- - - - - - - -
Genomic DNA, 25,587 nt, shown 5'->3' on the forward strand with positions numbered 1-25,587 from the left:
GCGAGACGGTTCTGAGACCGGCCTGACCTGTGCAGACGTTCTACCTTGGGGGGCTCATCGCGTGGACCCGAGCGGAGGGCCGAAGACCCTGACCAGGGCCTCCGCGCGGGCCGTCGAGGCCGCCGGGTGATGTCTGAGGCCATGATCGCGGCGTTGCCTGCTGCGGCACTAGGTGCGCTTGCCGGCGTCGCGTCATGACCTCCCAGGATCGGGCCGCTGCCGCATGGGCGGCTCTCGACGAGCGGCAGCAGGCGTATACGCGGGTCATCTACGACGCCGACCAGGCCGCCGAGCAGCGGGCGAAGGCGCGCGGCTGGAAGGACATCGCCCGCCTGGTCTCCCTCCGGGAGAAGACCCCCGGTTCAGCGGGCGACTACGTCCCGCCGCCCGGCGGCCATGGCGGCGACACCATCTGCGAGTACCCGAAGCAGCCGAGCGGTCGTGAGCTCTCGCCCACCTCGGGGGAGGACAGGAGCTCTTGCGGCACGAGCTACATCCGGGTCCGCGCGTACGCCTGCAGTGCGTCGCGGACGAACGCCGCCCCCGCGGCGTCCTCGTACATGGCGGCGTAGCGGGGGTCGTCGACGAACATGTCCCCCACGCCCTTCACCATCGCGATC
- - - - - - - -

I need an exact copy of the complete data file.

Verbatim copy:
Genomic DNA, 25,587 nt, shown 5'->3' on the forward strand with positions numbered 1-25,587 from the left:
GCGAGACGGTTCTGAGACCGGCCTGACCTGTGCAGACGTTCTACCTTGGGGGGCTCATCGCGTGGACCCGAGCGGAGGGCCGAAGACCCTGACCAGGGCCTCCGCGCGGGCCGTCGAGGCCGCCGGGTGATGTCTGAGGCCATGATCGCGGCGTTGCCTGCTGCGGCACTAGGTGCGCTTGCCGGCGTCGCGTCATGACCTCCCAGGATCGGGCCGCTGCCGCATGGGCGGCTCTCGACGAGCGGCAGCAGGCGTATACGCGGGTCATCTACGACGCCGACCAGGCCGCCGAGCAGCGGGCGAAGGCGCGCGGCTGGAAGGACATCGCCCGCCTGGTCTCCCTCCGGGAGAAGACCCCCGGTTCAGCGGGCGACTACGTCCCGCCGCCCGGCGGCCATGGCGGCGACACCATCTGCGAGTACCCGAAGCAGCCGAGCGGTCGTGAGCTCTCGCCCACCTCGGGGGAGGACAGGAGCTCTTGCGGCACGAGCTACATCCGGGTCCGCGCGTACGCCTGCAGTGCGTCGCGGACGAACGCCGCCCCCGCGGCGTCCTCGTACATGGCGGCGTAGCGGGGGTCGTCGACGAACATGTCCCCCACGCCCTTCACCATCGCGATC